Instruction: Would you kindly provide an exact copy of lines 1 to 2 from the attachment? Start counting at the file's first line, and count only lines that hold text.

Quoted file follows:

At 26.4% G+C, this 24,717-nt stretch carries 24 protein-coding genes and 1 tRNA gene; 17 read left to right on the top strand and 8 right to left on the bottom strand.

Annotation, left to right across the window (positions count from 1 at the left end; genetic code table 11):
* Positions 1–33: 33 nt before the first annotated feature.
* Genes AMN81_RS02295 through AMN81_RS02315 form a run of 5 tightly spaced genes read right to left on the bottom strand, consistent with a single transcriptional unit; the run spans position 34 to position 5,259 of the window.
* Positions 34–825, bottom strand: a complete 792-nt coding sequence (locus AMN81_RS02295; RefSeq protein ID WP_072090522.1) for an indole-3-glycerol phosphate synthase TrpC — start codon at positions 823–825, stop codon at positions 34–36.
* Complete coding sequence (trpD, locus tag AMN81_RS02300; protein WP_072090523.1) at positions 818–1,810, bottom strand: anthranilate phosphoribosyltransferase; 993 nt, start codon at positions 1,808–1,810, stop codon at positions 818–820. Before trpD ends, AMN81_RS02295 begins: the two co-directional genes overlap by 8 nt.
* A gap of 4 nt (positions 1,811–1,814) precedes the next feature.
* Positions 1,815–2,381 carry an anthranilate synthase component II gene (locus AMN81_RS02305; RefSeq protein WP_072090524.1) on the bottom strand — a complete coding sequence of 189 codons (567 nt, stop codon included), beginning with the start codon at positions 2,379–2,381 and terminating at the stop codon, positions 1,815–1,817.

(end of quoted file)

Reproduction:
At 26.4% G+C, this 24,717-nt stretch carries 24 protein-coding genes and 1 tRNA gene; 17 read left to right on the top strand and 8 right to left on the bottom strand.

Annotation, left to right across the window (positions count from 1 at the left end; genetic code table 11):